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2 Jul, 2007

Indonesians Blast European Ban on Garuda

Indonesian aviation and tourism authorities have been put on the defensive by last week’s European Union ban on Indonesian airlines, but are also beginning to question the timing, methodology and motivation of the move.

Although the initial reaction has been again to plead their case before the EU Transport Commission and cite all the various measures taken recently to boost safety of the Indonesian airlines, some senior officials are taking a more questioning attitude.

In an interview with the Jakarta Post, Indonesian Transportation Society (MTI) chairman Bambang Susantono expressed skepticism about how the commission’s experts arrived at their conclusions, “I don’t remember them coming here to inspect the airlines directly.” He said that information for the report may have come from pilots flying in and out of Jakarta.

Garuda Indonesia’s Vice President for Operations, Ari Sapari, told Indonesian TV that the ban “has followed an uncommon procedure” as the “EU has never audited Indonesian airlines.” By contrast, American aviation authorities have “done their own audit before making their assessments, and American authorities have not banned Indonesian airlines,” he said.

Another report quoted Indonesian Consumers Foundation (YLKI) executive director Sudaryatno as saying: “We must also look at this from the perspective of the saturated markets that exist in the developed world. We must be careful as this ban could be part of a strategic plan to ruin the reputation of local airlines so that foreign airlines can get a foothold in this country.”

He added, “Soekarno Hatta Airport (Jakarta) and Ngurah Rai Airport (Bali) are no longer gateways to Indonesia. They have been replaced by Singapore’s Changi. The situation could worsen if the stakeholders in the industry do not take the necessary steps.”

Indonesia was apparently too late to include the latest assessments audit that noted significant improvements made by Indonesian operators during the past three months, to be included in the EU Commission report, despite efforts having been made to do so, explained Director General for Air Transportation, Budhi Suyitno to the press.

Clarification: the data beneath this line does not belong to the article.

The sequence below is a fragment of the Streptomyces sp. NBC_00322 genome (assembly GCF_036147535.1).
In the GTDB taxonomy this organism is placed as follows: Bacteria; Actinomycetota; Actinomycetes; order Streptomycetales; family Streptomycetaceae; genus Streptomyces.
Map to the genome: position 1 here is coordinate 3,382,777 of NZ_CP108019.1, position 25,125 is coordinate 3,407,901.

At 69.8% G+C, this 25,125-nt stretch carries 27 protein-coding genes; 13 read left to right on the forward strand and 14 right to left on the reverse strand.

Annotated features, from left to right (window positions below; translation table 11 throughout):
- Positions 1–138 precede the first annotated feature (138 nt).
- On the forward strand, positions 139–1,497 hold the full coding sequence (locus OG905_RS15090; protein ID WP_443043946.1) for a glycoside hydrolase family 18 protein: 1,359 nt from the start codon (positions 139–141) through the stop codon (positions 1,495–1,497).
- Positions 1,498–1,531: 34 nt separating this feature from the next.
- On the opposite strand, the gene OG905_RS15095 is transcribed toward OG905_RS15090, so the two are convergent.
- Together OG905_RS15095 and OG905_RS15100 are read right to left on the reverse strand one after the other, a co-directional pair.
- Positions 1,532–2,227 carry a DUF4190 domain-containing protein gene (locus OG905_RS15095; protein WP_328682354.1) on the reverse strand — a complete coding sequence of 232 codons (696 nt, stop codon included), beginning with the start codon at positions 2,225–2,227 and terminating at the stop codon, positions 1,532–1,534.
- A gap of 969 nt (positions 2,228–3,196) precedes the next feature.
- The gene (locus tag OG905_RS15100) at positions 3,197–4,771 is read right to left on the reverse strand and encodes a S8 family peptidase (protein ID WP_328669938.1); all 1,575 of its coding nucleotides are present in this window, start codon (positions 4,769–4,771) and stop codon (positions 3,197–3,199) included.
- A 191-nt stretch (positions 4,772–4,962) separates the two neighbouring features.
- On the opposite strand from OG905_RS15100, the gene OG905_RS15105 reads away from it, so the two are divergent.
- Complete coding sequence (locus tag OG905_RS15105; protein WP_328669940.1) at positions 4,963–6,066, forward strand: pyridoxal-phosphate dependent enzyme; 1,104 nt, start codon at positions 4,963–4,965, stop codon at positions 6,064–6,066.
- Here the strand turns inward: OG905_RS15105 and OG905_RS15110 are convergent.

Although the ban is technically only applicable to Indonesian airlines flying to Europe, it sends out a number of much wider messages, especially to travel agencies booking EU citizens on flights to and within Indonesia. Insurance companies, too, will not cover EU passengers travelling on Indonesian flights, or be legally entitled to refuse to make payouts in the event of a mishap.

Interestingly, the ban came just before a four-day Strategic Seminar on Aviation Safety to be held this week in Bali, beginning today.

The seminar will include a one-day session on “International Agencies Assistance Framework” at which donors and aid agencies from the developed countries will outline how they can fund safety-upgrade programmes for Indonesian aviation skies, thus making Indonesia more dependent on financial and technical handouts from abroad.

The ban also comes exactly three months before Bali hosts the annual travel mart of the Pacific Asia Travel Association between September 28-30, 2007 to which nearly all the buyers and sellers will be flying on Indonesian airlines, especially Garuda, the host airline.

Although PATA has recently been trying to position itself as a champion of aviation liberalisation in the Asia-Pacific, there was no immediate response to the ban on the PATA website and no statement was issued.

It was left up to Indonesia Digest Editor Tuti Sunario, a former senior official of the Indonesian Tourism Ministry to defend the interests of the tourism industry. She wrote in her weekly newsletter last week:

“ Most concerned with these latest developments is the Tourist Industry which sees the EU ban as another threat to international confidence in Indonesia’s tourism,” especially as the market has just “sufficiently recovered from the fear of terrorism.

“ Europe and European tourists form a very important market for Indonesia,” Mrs Sunario wrote. European tourists stay between 15-18 days in Indonesia, visiting many regions and spending an average of US$1,450 per person per stay, as against Asian visitors from Singapore, Malaysia, China or Japan, who stay an average of 5-8 days and spend an average of US$ 500 (Singaporeans) to US$ 838 (Japanese) per stay.

“ It is envisaged that with stagnation in the number of European tourists, regions that will suffer most are the poor, outlying traditional villages that have so far benefited from tourism, such as those in Toraja, Nias, Lake Toba, the Moluccas, Papua, East and West Nusatenggara, and the Dayak villages in Kalimantan, but also remote and handicraft villages in Central and East Java.

She added, “The European ban, although perhaps well meant, will in the end thwart those very efforts that Europe – and Indonesia – both wish to foster, which are the preservation of Culture, Sustainable Environment and the Alleviation of Poverty through the development of Tourism.”


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